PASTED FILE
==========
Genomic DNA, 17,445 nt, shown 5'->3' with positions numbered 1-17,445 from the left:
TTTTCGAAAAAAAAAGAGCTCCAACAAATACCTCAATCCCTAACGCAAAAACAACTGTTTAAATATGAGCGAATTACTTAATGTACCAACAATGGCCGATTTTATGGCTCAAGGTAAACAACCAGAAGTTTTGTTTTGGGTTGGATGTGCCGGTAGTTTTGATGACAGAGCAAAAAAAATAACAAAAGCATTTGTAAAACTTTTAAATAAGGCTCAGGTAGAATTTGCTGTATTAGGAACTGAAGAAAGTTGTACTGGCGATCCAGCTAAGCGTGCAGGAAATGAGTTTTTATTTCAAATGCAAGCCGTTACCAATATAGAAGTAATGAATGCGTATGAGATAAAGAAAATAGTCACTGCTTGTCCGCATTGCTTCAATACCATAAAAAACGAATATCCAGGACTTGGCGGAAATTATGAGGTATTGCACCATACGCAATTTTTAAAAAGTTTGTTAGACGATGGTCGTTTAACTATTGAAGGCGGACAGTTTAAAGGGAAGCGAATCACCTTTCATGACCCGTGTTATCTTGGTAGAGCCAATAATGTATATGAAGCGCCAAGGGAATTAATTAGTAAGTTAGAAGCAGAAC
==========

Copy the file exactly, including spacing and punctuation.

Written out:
Genomic DNA, 17,445 nt, shown 5'->3' with positions numbered 1-17,445 from the left:
TTTTCGAAAAAAAAAGAGCTCCAACAAATACCTCAATCCCTAACGCAAAAACAACTGTTTAAATATGAGCGAATTACTTAATGTACCAACAATGGCCGATTTTATGGCTCAAGGTAAACAACCAGAAGTTTTGTTTTGGGTTGGATGTGCCGGTAGTTTTGATGACAGAGCAAAAAAAATAACAAAAGCATTTGTAAAACTTTTAAATAAGGCTCAGGTAGAATTTGCTGTATTAGGAACTGAAGAAAGTTGTACTGGCGATCCAGCTAAGCGTGCAGGAAATGAGTTTTTATTTCAAATGCAAGCCGTTACCAATATAGAAGTAATGAATGCGTATGAGATAAAGAAAATAGTCACTGCTTGTCCGCATTGCTTCAATACCATAAAAAACGAATATCCAGGACTTGGCGGAAATTATGAGGTATTGCACCATACGCAATTTTTAAAAAGTTTGTTAGACGATGGTCGTTTAACTATTGAAGGCGGACAGTTTAAAGGGAAGCGAATCACCTTTCATGACCCGTGTTATCTTGGTAGAGCCAATAATGTATATGAAGCGCCAAGGGAATTAATTAGTAAGTTAGAAGCAGAAC